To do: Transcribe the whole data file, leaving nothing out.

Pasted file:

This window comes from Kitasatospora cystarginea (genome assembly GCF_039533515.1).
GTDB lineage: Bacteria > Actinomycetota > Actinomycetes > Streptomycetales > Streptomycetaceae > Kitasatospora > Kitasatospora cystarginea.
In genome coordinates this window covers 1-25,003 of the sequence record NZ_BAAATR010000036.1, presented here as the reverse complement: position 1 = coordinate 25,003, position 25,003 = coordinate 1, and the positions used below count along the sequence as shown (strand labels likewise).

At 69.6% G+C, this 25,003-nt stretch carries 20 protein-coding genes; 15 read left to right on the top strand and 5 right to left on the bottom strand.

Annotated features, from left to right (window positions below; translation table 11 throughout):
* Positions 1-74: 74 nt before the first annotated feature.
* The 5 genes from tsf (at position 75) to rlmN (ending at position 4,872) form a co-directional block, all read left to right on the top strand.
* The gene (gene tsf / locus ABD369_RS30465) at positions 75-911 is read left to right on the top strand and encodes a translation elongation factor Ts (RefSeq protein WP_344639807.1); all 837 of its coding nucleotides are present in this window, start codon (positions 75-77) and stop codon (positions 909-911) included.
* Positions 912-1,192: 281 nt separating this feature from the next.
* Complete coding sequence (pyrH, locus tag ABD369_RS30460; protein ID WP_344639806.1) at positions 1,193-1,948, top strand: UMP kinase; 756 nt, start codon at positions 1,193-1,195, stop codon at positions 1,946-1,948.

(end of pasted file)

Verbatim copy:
This window comes from Kitasatospora cystarginea (genome assembly GCF_039533515.1).
GTDB lineage: Bacteria > Actinomycetota > Actinomycetes > Streptomycetales > Streptomycetaceae > Kitasatospora > Kitasatospora cystarginea.
In genome coordinates this window covers 1-25,003 of the sequence record NZ_BAAATR010000036.1, presented here as the reverse complement: position 1 = coordinate 25,003, position 25,003 = coordinate 1, and the positions used below count along the sequence as shown (strand labels likewise).

At 69.6% G+C, this 25,003-nt stretch carries 20 protein-coding genes; 15 read left to right on the top strand and 5 right to left on the bottom strand.

Annotated features, from left to right (window positions below; translation table 11 throughout):
* Positions 1-74: 74 nt before the first annotated feature.
* The 5 genes from tsf (at position 75) to rlmN (ending at position 4,872) form a co-directional block, all read left to right on the top strand.
* The gene (gene tsf / locus ABD369_RS30465) at positions 75-911 is read left to right on the top strand and encodes a translation elongation factor Ts (RefSeq protein WP_344639807.1); all 837 of its coding nucleotides are present in this window, start codon (positions 75-77) and stop codon (positions 909-911) included.
* Positions 912-1,192: 281 nt separating this feature from the next.
* Complete coding sequence (pyrH, locus tag ABD369_RS30460; protein ID WP_344639806.1) at positions 1,193-1,948, top strand: UMP kinase; 756 nt, start codon at positions 1,193-1,195, stop codon at positions 1,946-1,948.